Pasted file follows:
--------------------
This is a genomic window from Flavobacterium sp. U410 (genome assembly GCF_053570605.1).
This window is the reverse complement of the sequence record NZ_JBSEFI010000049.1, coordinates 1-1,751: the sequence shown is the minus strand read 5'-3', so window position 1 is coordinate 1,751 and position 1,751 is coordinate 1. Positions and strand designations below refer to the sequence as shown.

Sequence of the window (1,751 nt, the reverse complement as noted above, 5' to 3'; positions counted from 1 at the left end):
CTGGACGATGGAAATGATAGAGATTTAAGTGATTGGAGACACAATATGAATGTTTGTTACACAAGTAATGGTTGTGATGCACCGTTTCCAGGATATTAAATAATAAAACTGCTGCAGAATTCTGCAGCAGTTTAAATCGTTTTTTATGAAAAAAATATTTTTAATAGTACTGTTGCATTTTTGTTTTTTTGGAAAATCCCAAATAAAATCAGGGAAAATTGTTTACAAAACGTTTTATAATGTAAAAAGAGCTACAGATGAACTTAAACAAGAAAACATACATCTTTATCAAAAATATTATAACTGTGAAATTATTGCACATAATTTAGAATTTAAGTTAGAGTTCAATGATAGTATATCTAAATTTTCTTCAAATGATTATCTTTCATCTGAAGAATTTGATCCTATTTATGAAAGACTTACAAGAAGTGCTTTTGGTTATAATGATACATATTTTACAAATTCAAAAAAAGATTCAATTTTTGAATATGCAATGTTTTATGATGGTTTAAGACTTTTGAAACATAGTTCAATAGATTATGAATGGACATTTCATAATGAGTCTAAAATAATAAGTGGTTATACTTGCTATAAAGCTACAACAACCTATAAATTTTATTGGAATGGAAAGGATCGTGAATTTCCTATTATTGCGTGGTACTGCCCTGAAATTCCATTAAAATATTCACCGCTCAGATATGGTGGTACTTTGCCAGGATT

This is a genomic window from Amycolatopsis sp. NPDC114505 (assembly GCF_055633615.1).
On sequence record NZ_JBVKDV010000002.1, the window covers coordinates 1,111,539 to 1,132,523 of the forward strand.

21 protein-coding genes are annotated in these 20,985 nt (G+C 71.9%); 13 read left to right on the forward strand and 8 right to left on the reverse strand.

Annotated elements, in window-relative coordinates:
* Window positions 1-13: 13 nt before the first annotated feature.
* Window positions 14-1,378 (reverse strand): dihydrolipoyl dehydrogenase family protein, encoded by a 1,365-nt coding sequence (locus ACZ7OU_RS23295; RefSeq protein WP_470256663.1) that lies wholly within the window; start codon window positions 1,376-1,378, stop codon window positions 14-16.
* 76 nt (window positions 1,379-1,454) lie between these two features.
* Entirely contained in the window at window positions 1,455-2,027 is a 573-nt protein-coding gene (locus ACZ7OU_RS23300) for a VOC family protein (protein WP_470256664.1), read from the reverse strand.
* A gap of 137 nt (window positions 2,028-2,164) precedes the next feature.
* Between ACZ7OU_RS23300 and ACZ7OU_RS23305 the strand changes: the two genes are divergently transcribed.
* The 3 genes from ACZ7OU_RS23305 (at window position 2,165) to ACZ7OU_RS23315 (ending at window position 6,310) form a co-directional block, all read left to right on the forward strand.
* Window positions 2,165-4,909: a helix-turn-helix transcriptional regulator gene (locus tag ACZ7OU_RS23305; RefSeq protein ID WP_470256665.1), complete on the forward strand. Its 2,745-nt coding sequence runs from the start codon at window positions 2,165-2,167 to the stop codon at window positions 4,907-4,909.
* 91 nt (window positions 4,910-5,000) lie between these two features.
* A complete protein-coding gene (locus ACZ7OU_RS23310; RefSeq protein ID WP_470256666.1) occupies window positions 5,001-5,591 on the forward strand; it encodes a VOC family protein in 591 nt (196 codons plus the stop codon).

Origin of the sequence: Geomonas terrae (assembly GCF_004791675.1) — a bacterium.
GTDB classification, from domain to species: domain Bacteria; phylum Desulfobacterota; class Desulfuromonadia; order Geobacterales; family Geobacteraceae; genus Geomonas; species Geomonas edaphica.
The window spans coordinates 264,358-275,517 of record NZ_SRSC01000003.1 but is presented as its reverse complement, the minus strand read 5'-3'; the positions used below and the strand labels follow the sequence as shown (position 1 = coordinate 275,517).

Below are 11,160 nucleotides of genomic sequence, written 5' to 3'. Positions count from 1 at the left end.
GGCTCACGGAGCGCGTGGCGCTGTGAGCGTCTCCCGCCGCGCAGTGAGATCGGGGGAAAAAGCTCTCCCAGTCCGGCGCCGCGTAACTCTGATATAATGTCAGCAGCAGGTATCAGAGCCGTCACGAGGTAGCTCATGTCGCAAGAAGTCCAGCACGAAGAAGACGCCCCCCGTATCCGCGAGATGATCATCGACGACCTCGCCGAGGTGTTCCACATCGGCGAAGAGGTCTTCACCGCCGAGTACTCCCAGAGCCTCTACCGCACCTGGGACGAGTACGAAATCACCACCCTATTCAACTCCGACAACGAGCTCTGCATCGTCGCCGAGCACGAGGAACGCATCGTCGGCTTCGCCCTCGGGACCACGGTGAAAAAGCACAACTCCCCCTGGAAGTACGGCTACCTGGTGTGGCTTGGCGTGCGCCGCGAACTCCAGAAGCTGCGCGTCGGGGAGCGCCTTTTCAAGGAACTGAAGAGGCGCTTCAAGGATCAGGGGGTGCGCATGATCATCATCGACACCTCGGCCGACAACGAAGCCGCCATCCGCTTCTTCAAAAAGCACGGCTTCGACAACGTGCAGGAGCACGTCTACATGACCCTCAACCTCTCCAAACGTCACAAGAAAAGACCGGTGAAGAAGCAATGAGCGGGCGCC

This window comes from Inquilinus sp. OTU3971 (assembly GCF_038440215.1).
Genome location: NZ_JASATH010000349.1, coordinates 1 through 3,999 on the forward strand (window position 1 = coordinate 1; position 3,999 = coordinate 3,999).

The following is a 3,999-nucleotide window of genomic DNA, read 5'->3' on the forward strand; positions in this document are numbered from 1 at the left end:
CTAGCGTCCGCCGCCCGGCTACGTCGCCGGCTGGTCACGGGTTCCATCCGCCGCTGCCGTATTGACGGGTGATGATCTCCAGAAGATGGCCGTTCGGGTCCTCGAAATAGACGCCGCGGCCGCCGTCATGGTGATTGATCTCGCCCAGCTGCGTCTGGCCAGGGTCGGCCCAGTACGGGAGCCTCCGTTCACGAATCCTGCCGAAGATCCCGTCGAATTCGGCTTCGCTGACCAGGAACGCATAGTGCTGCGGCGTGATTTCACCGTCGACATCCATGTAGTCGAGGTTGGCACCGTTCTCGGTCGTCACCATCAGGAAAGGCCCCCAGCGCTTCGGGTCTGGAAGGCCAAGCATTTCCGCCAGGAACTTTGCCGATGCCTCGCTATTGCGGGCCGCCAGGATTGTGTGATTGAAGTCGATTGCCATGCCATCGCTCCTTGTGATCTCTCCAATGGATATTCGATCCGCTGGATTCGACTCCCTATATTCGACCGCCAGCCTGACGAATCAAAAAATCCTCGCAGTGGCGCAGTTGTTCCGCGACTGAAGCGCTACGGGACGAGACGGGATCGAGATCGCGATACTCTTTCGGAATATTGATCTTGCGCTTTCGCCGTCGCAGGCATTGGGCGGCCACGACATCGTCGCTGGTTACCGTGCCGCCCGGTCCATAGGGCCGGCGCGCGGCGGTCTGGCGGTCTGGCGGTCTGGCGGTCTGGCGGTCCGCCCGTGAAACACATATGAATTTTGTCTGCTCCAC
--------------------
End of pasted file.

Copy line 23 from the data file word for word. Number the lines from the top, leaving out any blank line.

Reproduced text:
GGCTCACGGAGCGCGTGGCGCTGTGAGCGTCTCCCGCCGCGCAGTGAGATCGGGGGAAAAAGCTCTCCCAGTCCGGCGCCGCGTAACTCTGATATAATGTCAGCAGCAGGTATCAGAGCCGTCACGAGGTAGCTCATGTCGCAAGAAGTCCAGCACGAAGAAGACGCCCCCCGTATCCGCGAGATGATCATCGACGACCTCGCCGAGGTGTTCCACATCGGCGAAGAGGTCTTCACCGCCGAGTACTCCCAGAGCCTCTACCGCACCTGGGACGAGTACGAAATCACCACCCTATTCAACTCCGACAACGAGCTCTGCATCGTCGCCGAGCACGAGGAACGCATCGTCGGCTTCGCCCTCGGGACCACGGTGAAAAAGCACAACTCCCCCTGGAAGTACGGCTACCTGGTGTGGCTTGGCGTGCGCCGCGAACTCCAGAAGCTGCGCGTCGGGGAGCGCCTTTTCAAGGAACTGAAGAGGCGCTTCAAGGATCAGGGGGTGCGCATGATCATCATCGACACCTCGGCCGACAACGAAGCCGCCATCCGCTTCTTCAAAAAGCACGGCTTCGACAACGTGCAGGAGCACGTCTACATGACCCTCAACCTCTCCAAACGTCACAAGAAAAGACCGGTGAAGAAGCAATGAGCGGGCGCC